“The Autumn Festival is unhampered by empty or misdirected social traditions, as in the case of Christmas shopping orgies, or hollow Easter bunnies clogged with thick rivers of chocolate. We are free to devise a new kind of festival where the drama, the song, the dance, and the ritual truly celebrate free will, courage, and spiritual intelligence — a festival that may truly help answer the needs of the times.”
…which brings us, to Michealmas.
Now, I feel compelled to explain that I am kind of a “Supermarket Spiritualist”. I shop around. I troll through the aisles of ideologies, faiths, religions, world-views and sort of ‘take what I like and leave the rest’. The idea of committing to one viewpoint makes me antsy. One of the traditions that I’ve gathered into my basket and have a deep affection for, is the festival of Michealmas that is celebrated in the Waldorf school curriculum. It does have rather heavily Germanic roots however and relates to a myth straight out of Christianity, which brings out my inner Berkeley atheist. Doesn’t really fit for me. (this is why Barbar above is my new imagination of St. Michael!) Anyway, here’s how I have come to understand the meaning of this festival:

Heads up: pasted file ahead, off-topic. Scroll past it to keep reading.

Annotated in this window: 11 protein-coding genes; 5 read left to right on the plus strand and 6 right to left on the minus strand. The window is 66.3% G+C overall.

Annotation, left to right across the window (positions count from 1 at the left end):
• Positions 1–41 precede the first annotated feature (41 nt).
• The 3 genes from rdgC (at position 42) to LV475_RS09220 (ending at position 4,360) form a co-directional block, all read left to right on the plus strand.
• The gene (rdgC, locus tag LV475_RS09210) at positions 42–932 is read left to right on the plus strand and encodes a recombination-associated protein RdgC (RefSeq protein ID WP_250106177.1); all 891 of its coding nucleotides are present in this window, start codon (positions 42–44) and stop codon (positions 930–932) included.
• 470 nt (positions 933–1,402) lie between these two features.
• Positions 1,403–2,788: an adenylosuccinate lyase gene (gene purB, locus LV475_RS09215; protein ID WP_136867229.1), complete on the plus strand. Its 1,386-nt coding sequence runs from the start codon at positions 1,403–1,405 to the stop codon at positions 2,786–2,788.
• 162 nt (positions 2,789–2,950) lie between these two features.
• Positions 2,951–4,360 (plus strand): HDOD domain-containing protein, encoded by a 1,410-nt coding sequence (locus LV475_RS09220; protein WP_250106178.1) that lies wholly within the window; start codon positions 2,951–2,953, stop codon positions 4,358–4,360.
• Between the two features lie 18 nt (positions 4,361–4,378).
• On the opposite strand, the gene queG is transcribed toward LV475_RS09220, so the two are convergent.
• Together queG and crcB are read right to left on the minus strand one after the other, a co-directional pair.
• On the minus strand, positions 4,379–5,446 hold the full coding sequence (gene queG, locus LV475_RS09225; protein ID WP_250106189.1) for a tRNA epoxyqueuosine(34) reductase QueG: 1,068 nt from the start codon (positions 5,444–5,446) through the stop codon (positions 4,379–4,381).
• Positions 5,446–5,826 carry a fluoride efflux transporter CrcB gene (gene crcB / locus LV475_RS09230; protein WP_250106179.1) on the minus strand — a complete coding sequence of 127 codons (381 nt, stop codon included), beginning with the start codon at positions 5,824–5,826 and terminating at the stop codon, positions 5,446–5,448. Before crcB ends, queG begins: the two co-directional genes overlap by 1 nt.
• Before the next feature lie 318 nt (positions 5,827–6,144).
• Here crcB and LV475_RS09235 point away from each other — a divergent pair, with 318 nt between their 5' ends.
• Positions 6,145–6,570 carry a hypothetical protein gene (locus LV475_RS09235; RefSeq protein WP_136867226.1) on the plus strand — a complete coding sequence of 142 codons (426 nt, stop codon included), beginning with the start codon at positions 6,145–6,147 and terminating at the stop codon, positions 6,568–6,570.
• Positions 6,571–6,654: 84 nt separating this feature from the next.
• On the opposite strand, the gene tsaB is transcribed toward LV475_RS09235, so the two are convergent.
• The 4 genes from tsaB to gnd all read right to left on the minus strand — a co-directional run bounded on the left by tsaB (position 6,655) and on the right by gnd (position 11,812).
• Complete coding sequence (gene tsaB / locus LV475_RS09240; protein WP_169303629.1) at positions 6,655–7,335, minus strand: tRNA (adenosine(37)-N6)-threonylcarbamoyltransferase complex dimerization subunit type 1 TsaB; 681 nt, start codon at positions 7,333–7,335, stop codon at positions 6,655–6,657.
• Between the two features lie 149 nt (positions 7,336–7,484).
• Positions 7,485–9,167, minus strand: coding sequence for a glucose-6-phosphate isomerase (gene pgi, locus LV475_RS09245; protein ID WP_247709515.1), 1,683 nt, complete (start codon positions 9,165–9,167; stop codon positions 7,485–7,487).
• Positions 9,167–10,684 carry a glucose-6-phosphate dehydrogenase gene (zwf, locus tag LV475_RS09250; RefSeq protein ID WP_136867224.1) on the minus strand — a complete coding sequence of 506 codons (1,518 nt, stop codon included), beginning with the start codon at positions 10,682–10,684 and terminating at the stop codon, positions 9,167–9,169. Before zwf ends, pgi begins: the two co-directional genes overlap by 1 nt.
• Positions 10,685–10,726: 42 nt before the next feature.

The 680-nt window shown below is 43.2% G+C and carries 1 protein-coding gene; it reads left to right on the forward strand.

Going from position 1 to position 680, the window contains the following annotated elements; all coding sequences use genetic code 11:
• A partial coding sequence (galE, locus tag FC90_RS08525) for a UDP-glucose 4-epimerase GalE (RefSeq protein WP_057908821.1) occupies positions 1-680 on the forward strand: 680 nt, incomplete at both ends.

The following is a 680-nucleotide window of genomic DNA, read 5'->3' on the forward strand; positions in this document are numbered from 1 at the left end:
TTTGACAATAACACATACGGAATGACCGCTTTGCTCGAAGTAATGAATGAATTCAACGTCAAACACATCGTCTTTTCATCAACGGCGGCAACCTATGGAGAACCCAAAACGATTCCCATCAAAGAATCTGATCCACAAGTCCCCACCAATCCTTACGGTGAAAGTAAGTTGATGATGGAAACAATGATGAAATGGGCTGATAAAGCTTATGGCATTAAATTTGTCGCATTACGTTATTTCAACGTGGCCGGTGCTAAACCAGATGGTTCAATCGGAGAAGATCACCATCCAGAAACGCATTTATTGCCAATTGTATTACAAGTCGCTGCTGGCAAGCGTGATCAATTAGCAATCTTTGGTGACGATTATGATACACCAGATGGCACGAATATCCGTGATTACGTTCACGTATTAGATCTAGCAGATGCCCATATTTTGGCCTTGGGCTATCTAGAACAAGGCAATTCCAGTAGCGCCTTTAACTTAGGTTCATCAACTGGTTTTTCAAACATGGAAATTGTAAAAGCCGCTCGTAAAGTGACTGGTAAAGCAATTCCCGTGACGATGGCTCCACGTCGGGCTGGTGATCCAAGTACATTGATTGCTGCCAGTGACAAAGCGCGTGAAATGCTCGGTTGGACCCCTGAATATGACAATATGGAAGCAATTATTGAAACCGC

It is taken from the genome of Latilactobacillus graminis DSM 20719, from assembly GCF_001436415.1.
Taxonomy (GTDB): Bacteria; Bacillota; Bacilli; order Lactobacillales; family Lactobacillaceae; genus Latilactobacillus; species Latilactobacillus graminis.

At this time of year as the sun begins it’s descent, and the light slowly fades with each day, the ‘darkness’ threatens to encroach on our inner world as well. We are affected by being indoors more, forced to be with ourselves more, a time when we have to face the struggles that we can avoid easier during the days of summer fun. The story of Michael and the Dragon is honored in order to give us a symbol of a force of Good and Light which can be called upon to subdue the force of destruction within.
I like to think of it as a time to acknowledge that I’ve got this whole struggle going on in my own life too, or at the very least inside my own head. And this story to me is like a hope – an elated wish – that despite whatever Life is bringing my way, and whatever the approaching season of darkness reveals about myself, that I will be able to stand tall. Especially with a little help from the sweetness of the bounty along the way……
My son goes to Camellia Waldorf School and there, the celebration of Michaelmas is in the form of a pagent where the Dragon is conquered by the Angel. Each year the 6th grade creates a new Dragon puppet and the 8th grade chooses the form of the Angel. It is a surprise to everyone else until they emerge.